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Family, community gather to say goodbye to Army Sgt. Jason McClary |

Family, community gather to say goodbye to Army Sgt. Jason McClary

Patrick Varine And Renatta Signorini
| Tuesday, December 18, 2018 11:36 a.m
Dan Speicher | Tribune-Review
Soldiers stand watch over the casket of Army Sgt. Jason McClary, 24, who was killed by injuries from an IED in Afghanistan, as the funeral begins at Cornerstone Ministries in Murrysville, on Tuesday, Dec. 18, 2018.
Dan Speicher | Tribune-Review
Jeffrey Ritter, brother of deceased Army Sgt. Jason McClary, talks to media about how it was his brother’s dream to serve, as his wife Katrina, and daughter Myabella, 3, prepare to head into the funeral at Cornerstone Ministries in Murrysville, on Tuesday, Dec. 18, 2018.

Photographs of Army Sgt. Jason McClary — depicting him as a child, adult and with his family — filled the dimly lit interior of Cornerstone Ministries on Tuesday.

The Murrysville church also was filled with more than 100 people there to attend McClary’s funeral service, including military comrades from Fort Carson in Colorado and members of the Patriot Guard Riders who stood watch at the entrance holding American flags along with family, friends and neighbors.

Jeffrey Ritter’s voice understandably faltered as he prepared to say goodbye to his brother.

“It’s overwhelming how people have come together,” Ritter said prior to the service. “Not just for my brother but for our whole family.”

McClary, 24, died Dec. 2 at a base in Germany from injuries he suffered five days earlier when an improvised explosive device detonated in Afghanistan. He was based out of Fort Carson, Colo., where he was assigned to the 1st Battalion, 38th Infantry Regiment, 1st Stryker Brigade Combat Team, 4th Infantry Division. He served as a gunner for an up-armored vehicle.

McClary was the second local soldier to be killed by the Nov. 27 roadside bomb in Ghazni province, an area where the Taliban is resurgent. A memorial service for Air Force Staff Sgt. Dylan Elchin, 25, of Hookstown, Beaver County, was held earlier this month.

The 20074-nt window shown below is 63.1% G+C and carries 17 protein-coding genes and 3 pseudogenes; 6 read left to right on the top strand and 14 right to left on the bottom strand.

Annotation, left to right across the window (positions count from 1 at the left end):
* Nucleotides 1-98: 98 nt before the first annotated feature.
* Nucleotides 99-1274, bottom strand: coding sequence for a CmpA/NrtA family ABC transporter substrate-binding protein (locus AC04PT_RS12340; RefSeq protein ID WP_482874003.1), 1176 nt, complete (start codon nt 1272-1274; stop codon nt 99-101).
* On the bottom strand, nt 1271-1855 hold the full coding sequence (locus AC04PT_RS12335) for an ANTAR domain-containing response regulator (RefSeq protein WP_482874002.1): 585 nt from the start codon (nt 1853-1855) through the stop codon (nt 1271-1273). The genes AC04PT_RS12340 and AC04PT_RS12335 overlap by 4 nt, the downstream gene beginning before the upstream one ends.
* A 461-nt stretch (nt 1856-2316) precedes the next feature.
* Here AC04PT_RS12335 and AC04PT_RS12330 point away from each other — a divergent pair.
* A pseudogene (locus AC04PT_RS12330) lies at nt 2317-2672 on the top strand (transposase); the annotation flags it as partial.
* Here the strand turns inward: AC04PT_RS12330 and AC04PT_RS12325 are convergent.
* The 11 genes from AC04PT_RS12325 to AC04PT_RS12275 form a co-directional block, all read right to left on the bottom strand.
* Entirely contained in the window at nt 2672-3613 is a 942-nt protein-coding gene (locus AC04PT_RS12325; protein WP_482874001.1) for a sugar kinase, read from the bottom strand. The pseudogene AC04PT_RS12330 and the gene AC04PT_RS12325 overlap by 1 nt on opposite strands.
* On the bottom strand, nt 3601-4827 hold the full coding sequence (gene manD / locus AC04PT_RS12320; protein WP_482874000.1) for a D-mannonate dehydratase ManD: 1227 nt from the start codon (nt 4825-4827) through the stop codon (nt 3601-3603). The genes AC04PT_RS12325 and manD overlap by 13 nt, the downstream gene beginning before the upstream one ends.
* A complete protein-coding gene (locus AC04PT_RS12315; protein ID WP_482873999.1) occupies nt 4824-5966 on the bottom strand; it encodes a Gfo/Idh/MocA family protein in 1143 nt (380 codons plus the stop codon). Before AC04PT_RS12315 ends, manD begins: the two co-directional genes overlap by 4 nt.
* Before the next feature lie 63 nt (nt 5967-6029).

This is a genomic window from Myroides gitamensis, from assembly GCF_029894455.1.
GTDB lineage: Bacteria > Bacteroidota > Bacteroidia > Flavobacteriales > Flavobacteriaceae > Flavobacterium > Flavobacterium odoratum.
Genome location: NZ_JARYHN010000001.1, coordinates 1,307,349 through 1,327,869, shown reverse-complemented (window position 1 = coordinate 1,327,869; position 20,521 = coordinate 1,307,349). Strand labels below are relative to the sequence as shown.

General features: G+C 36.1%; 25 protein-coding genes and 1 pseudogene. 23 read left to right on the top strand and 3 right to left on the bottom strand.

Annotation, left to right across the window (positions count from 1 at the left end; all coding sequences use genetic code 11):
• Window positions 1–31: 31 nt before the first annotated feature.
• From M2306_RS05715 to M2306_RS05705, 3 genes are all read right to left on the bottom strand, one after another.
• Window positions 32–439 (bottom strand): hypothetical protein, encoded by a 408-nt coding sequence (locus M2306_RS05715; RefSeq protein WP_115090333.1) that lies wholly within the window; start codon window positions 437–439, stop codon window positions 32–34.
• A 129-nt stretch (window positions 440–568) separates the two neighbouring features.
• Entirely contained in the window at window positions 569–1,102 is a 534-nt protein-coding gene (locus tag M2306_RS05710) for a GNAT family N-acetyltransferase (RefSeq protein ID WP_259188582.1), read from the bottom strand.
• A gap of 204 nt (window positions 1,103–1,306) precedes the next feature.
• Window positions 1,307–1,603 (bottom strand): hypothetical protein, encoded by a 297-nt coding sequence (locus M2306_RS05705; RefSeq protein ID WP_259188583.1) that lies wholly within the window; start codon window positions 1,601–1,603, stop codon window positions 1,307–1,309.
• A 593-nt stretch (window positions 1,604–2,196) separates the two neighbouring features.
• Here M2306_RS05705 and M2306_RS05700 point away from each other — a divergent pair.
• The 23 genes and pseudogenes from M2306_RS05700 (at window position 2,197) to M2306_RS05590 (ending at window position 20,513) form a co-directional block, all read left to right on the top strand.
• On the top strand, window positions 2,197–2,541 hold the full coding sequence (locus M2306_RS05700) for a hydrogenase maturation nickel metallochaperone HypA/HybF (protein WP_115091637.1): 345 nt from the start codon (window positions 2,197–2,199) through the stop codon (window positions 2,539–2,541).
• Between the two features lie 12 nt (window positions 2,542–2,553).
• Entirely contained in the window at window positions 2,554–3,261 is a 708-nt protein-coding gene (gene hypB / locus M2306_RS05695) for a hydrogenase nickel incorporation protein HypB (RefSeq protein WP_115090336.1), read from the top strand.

Ritter said his brother knew the danger he would face day in, day out.

“Before he was deployed, they would almost say their goodbyes,” Ritter said. “They knew (death) was possible, even though none of us could probably admit to ourselves that it was possible.”

Ken Thompson, a Patriot Guard Rider from Hickory, said attending military funerals never gets any easier as he unfurled an American flag from the back of his motorcycle and headed toward the church.

“Honoring the veterans is what’s important,” said Thompson, who has been with the Patriot Guard Riders for eight years and attended about 30 funerals.

McClary’s coffin was draped in an American flag and flanked by Christmas trees, juxtaposing the joy of the holiday season with the immense sadness inside the church and outside in the community.

Scott Bowman of Murrysville chose to attend McClary’s funeral “to honor him and support his family.”

“It’s a tragedy and a tremendous sacrifice he made,” Bowman said.

During his military career, McClary earned the Bronze Star, two Purple Hearts, Army Commendation Medal with Valor Device, Army Commendation Medal with Service Device, Army Good Conduct Medal, National Defense Service Medal, Afghan Campaign Medal with Combat Service, Global War on Terror Service Medal, Army Service Ribbon, NATO Medal, Iraq Campaign Medal with Combat Service, Combat Infantry Badge, and the Air Assault Badge.

“In the short amount of time he was in the Army, he achieved everything he set out to achieve,” Ritter said. “He’s a hero.”

Patrick Varine is a Tribune-Review staff writer. You can contact Patrick at 724-850-2862, or via Twitter @MurrysvilleStar.

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